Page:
All posts by Kate Collins

$1,500 Prize for Book Collecting

The Duke University Libraries are proud to present the 2023 Andrew T. Nadell Prize for Book Collecting. The contest is open to all students enrolled in an undergraduate or graduate/professional degree program at Duke, and the winners will receive cash prizes.

Submissions due by March 31, 2023

More information: bit.ly/bookcollectors

First Prize

Undergraduate division: $1,500
Graduate division: $1,500

Second Prize

Undergraduate division: $750
Graduate division: $750

Winners of the contest will receive any in-print Grolier Club book of their choice, as well as a three-year membership in the Bibliographical Society of America.

You don’t have to be a “book collector” to enter the contest. Past collections have varied in interest areas and included a number of different types of materials. Collections are judged on adherence to a clearly defined unifying theme, not rarity or monetary value.

Visit our website for more information and read winning entries from past years. Contact Kurt Cumiskey at kurt.cumiskey@duke.edu with any questions.

2023-2024 Research Travel Grants Open

The David M. Rubenstein Rare Book & Manuscript Library is now accepting applications for our 2023-2024 research travel grant program. Our program is open to all kinds of researchers– artists, activists, students, and scholars—whose work would be supported by sources from the Rubenstein Library’s research centers.

Research travel grants of up to $1500 are offered by the following Centers and research areas:

Archive of Documentary Arts
Eve Kosofsky Sedgwick Travel Grants
Harry H. Harkins T’73 Travel Grants for Lesbian, Gay, Bisexual, and Transgender History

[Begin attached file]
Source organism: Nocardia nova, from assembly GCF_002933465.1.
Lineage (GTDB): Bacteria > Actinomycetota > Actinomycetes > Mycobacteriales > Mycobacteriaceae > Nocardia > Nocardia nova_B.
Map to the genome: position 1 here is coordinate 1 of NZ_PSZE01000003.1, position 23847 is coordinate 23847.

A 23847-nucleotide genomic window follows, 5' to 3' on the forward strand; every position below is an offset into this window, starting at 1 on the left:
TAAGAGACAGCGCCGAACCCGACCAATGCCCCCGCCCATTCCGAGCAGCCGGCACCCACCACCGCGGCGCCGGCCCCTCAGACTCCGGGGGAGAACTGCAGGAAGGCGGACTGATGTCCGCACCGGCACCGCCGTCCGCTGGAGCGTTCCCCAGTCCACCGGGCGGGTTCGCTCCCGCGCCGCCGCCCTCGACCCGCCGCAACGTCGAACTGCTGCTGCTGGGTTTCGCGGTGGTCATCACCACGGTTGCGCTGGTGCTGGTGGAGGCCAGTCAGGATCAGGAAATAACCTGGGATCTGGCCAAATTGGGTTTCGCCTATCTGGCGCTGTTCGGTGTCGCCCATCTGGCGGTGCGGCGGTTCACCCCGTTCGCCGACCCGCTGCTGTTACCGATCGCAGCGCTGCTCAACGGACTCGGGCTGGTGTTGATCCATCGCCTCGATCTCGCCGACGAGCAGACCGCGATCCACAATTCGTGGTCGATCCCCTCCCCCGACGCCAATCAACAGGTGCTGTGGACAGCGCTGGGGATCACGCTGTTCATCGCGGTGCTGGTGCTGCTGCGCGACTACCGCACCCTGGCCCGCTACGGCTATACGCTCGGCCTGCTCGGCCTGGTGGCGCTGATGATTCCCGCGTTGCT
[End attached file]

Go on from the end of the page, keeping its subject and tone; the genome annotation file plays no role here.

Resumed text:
History of Medicine Collections
Human Rights Archive
John Hope Franklin Research Center for African and African American History and Culture
John W. Hartman Center for Sales, Advertising & Marketing History
Sallie Bingham Center for Women’s History and Culture (Mary Lily Research Grants)

Each grant offering is specific to the associated subject area and collection holdings, and our archivists can help you determine eligibility for your project. We encourage applications from students at any level of education; faculty and teachers; visual and performing artists; writers; filmmakers; public historians; and independent researchers. Applicants must reside beyond a 100-mile radius of Durham, N.C., and may not be current Duke students or employees. Awards are paid as reimbursement after completion of the research visit(s). The deadline for applications will be Friday, February 24, 2023, at 6:00 pm EST. Recipients should be announced by the end of April 2023, and grants will be for travel during May 2023-June 2024.

An online information session will be held Thursday, January 19, 2023, 1-2 EST.  This program will review application requirements, offer tips for creating a successful application, and include an opportunity for attendees to ask questions. This program will be recorded, and posted online afterwards.  Register for the session here. Further questions may be directed to AskRL@duke.edu with the subject line “Travel Grants.”

[An earlier version of this post had the incorrect date for the info session. It will be held Thursday, January 19.]

Announcing our 2022-2023 Travel Grant Recipients

The Rubenstein Rare Book & Manuscript Library is pleased to announce the recipients of the 2022-2023 travel grants. Our research centers annually award travel grants to students, scholars, and independent researchers through a competitive application process. We extend a warm congratulations to this year’s awardees. We look forward to meeting and working with you!